This gorgeous large-format hardback (11 x 9.25 inches) features 47 poems and 47 color photographs that explore the history, culture, and ecology of the state of Mississippi.
The epigraph for the book is taken from Theodore Roethke's "North American Sequence": "The imperishable quiet at the heart of form." This quietness to be found by contemplating the photographs of Maude Schuyler Clay was at the heart of Ann Fisher-Wirth's poetic process, which involved listening — listening to the voices that spoke their stories somehow in connection, however oblique, with the photographs.
In her recent memoir The Faraway Nearby, the environmental writer Rebecca Solnit writes: "A place is a story, and stories are geography, and empathy is first of all an act of imagination, a storyteller's art, and then a way of traveling from here to there." Mississippi suffers from severe environmental degradation that cannot be separated from its history of poverty and racial oppression. Yet the state also possesses great natural beauty and a rich and complex culture, one interwoven from the many voices that have made up its identity. Mississippi explores both this degradation and this beauty. The poems are explorations of voice in its Mississippi plenitude and variety, honoring the voices, no matter whose they are, whether white or African American, and exploring the rich orality of Mississippi culture. With one exception, the beautiful, haunting photographs do not depict people, but, rather, swamps, fields, trees, lakes, empty chairs, dilapidated buildings. They work with the poems to offer the spirit of place.
About the Authors
Ann Fisher-Wirth holds a Ph.D. in English and American literature from Claremont Graduate School. She has held Fulbights to Switzerland and Sweeden. She has taught at the University of Mississippi since 1988. Her scholarly work includes William Carlos Williams and Autobiography: The Woods of His Own Nature. Known for her poetry's focus on environmental themes and issues, she is a co-editor with Laura-Gray Street of The Ecopoetry Anthology. Her books of poems include Blue Window (Archer Books, 2003), Five Terraces (Wind Publications, 2005), Carta Marina (Wings Press, 2009), and Dream Cabinet (Wings Press, 2012), and the chapbooks The Trinket Poems, Walking Wu-Wei's Scroll, Slide Shows, and First, earth. She has received a Malahat Review Long Poem Prize, the Rita Dove Poetry Award, the Mississippi Institute of Arts and Letters Poetry Award, two Mississippi Arts Commission Poetry Fellowships, and fourteen Pushcart nominations.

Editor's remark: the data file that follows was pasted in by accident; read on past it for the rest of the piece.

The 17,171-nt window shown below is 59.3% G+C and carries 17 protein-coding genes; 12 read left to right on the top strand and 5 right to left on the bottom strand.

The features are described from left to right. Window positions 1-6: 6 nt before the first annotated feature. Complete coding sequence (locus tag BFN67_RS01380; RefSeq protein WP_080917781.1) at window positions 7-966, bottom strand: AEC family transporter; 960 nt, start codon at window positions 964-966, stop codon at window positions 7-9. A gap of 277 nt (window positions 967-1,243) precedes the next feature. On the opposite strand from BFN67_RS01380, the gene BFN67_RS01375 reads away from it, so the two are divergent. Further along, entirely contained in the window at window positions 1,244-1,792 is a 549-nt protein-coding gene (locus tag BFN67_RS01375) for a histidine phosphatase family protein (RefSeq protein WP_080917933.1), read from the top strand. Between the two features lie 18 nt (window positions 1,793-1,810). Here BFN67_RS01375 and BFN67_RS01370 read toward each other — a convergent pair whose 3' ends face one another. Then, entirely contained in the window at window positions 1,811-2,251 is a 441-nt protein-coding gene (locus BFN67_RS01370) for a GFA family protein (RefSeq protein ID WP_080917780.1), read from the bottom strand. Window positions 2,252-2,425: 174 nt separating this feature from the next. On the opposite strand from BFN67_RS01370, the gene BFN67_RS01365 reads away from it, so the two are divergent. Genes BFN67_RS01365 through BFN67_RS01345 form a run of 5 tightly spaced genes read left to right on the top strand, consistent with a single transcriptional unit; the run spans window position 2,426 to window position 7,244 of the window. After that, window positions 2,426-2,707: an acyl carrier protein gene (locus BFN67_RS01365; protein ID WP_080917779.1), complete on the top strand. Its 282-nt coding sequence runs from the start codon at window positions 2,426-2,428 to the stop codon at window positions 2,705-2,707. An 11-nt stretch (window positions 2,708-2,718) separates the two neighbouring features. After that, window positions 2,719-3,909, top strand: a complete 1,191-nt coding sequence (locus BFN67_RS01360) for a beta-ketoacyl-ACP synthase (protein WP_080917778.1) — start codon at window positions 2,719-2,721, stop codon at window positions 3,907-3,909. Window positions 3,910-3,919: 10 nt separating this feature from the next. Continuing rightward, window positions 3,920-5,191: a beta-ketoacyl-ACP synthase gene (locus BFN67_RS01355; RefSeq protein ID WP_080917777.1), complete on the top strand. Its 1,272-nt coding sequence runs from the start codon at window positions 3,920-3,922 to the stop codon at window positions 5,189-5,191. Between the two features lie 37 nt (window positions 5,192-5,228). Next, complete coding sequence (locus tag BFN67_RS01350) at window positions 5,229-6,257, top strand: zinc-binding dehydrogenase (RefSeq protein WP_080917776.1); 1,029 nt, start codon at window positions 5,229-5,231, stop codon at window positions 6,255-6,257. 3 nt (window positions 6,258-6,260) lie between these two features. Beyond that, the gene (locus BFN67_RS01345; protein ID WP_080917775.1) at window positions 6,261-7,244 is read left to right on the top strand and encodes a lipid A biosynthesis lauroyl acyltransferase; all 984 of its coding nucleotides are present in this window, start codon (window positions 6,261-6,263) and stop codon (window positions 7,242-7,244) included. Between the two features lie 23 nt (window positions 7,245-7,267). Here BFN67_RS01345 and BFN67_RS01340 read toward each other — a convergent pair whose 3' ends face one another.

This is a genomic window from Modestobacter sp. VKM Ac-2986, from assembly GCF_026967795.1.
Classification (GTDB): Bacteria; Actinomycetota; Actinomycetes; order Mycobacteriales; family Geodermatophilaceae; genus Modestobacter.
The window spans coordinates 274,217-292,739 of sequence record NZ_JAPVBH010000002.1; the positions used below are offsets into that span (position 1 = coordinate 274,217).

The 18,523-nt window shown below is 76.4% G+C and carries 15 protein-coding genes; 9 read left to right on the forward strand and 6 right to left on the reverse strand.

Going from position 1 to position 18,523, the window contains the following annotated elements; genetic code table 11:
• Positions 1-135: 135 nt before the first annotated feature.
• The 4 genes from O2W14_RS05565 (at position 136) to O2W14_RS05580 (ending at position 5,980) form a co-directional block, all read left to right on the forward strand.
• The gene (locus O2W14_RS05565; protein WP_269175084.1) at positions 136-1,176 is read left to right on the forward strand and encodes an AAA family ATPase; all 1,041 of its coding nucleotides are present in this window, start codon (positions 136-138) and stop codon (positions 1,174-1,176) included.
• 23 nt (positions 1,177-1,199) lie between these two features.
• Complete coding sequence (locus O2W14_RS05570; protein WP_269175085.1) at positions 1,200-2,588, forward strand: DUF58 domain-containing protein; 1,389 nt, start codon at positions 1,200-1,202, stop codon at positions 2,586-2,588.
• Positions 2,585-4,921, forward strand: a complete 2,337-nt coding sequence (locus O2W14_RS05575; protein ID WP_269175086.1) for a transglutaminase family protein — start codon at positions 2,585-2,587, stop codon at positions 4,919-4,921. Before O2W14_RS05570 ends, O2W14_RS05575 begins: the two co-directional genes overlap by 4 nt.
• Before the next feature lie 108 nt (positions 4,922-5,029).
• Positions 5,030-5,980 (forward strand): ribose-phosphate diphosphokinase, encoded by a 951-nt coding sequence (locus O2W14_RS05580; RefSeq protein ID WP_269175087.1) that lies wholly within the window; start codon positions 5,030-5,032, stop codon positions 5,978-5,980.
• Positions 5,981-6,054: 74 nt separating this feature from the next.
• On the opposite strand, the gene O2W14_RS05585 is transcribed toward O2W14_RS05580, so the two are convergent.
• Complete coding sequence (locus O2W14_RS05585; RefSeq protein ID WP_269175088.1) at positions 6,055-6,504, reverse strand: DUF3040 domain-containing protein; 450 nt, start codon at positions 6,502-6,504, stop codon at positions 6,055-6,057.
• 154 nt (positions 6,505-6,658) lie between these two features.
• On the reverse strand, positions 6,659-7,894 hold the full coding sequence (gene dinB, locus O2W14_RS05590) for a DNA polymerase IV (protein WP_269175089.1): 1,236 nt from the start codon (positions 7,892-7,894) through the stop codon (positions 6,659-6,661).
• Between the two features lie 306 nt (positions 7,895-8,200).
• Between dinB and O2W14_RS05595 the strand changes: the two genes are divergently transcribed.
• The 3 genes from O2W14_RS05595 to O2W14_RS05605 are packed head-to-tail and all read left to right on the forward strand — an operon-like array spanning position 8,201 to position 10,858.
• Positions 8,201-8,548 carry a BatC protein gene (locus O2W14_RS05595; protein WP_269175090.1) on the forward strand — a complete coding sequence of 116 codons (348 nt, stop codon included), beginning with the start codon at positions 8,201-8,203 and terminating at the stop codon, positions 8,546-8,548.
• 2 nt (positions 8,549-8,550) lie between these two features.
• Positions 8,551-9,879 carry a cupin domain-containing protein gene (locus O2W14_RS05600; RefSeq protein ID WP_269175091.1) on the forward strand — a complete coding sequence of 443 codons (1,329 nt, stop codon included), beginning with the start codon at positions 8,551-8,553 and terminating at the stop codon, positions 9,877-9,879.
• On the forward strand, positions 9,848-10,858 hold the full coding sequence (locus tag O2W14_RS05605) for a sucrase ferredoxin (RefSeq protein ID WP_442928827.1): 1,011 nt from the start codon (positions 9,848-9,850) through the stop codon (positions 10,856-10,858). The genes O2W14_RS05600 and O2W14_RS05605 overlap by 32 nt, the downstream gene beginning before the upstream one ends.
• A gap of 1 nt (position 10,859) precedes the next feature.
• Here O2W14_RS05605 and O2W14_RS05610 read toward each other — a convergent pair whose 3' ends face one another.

Maude Schuyler Clay was born in Greenwood, Mississippi. After attending the University of Mississippi and the Memphis Academy of Arts, she assisted the photographer William Eggleston. Her photographs have appeared in publications such as Esquire, Fortune, and Vanity Fair, and are included in the collections of The Museum of Modern Art, The Museum of Fine Arts, Houston, The National Museum for Women in the Arts, and the High Museum, Atlanta, among others. After working in New York for several years, she returned to live in the Mississippi Delta in 1987. Clay continued her color portrait work, for which she received a Mississippi Arts and Letters Award for Photography. Her widely recognized monograph, Delta Land received another Mississippi Arts and Letters Award in 2000. She was the Photography Editor for the literary magazine The Oxford American from 1998 to 2002. Delta Dogs, with text by Beth Ann Fennelly and an introduction by Brad Watson, was published in 2014. Her most recent book, Mississippi History, with a foreword by Richard Ford, was published in 2015. She continues to live and work in the Delta.
"The imperishable quiet at the heart of form." This quietness to be found by contemplating the photographs of Maude Schuyler Clay was at the heart of Ann Fisher-Wirth's poetic process, which involved listening—listening to the voices that spoke their stories somehow in connection, however oblique, with the photographs.